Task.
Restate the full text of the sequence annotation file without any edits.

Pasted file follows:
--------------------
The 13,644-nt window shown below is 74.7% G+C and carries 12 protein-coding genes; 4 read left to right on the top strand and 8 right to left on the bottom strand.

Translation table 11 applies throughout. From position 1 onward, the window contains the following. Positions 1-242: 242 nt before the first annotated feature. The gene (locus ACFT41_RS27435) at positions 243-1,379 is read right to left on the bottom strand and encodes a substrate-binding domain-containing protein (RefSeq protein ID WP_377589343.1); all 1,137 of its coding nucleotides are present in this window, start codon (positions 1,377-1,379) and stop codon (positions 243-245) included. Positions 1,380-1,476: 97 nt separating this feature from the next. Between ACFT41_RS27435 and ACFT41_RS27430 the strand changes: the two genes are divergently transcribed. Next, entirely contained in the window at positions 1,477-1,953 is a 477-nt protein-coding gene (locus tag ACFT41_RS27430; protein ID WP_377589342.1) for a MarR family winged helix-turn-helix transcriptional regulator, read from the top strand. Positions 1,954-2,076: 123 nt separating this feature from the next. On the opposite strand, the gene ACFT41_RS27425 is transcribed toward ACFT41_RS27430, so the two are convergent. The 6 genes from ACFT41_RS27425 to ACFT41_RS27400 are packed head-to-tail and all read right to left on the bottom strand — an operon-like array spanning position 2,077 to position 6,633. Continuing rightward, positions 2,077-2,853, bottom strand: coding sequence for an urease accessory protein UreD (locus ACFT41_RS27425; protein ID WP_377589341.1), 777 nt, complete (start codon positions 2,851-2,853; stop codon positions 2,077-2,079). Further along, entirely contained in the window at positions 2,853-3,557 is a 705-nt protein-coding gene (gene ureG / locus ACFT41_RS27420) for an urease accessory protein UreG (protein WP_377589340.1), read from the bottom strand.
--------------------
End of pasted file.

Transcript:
The 13,644-nt window shown below is 74.7% G+C and carries 12 protein-coding genes; 4 read left to right on the top strand and 8 right to left on the bottom strand.

Translation table 11 applies throughout. From position 1 onward, the window contains the following. Positions 1-242: 242 nt before the first annotated feature. The gene (locus ACFT41_RS27435) at positions 243-1,379 is read right to left on the bottom strand and encodes a substrate-binding domain-containing protein (RefSeq protein ID WP_377589343.1); all 1,137 of its coding nucleotides are present in this window, start codon (positions 1,377-1,379) and stop codon (positions 243-245) included. Positions 1,380-1,476: 97 nt separating this feature from the next. Between ACFT41_RS27435 and ACFT41_RS27430 the strand changes: the two genes are divergently transcribed. Next, entirely contained in the window at positions 1,477-1,953 is a 477-nt protein-coding gene (locus tag ACFT41_RS27430; protein ID WP_377589342.1) for a MarR family winged helix-turn-helix transcriptional regulator, read from the top strand. Positions 1,954-2,076: 123 nt separating this feature from the next. On the opposite strand, the gene ACFT41_RS27425 is transcribed toward ACFT41_RS27430, so the two are convergent. The 6 genes from ACFT41_RS27425 to ACFT41_RS27400 are packed head-to-tail and all read right to left on the bottom strand — an operon-like array spanning position 2,077 to position 6,633. Continuing rightward, positions 2,077-2,853, bottom strand: coding sequence for an urease accessory protein UreD (locus ACFT41_RS27425; protein ID WP_377589341.1), 777 nt, complete (start codon positions 2,851-2,853; stop codon positions 2,077-2,079). Further along, entirely contained in the window at positions 2,853-3,557 is a 705-nt protein-coding gene (gene ureG / locus ACFT41_RS27420) for an urease accessory protein UreG (protein WP_377589340.1), read from the bottom strand.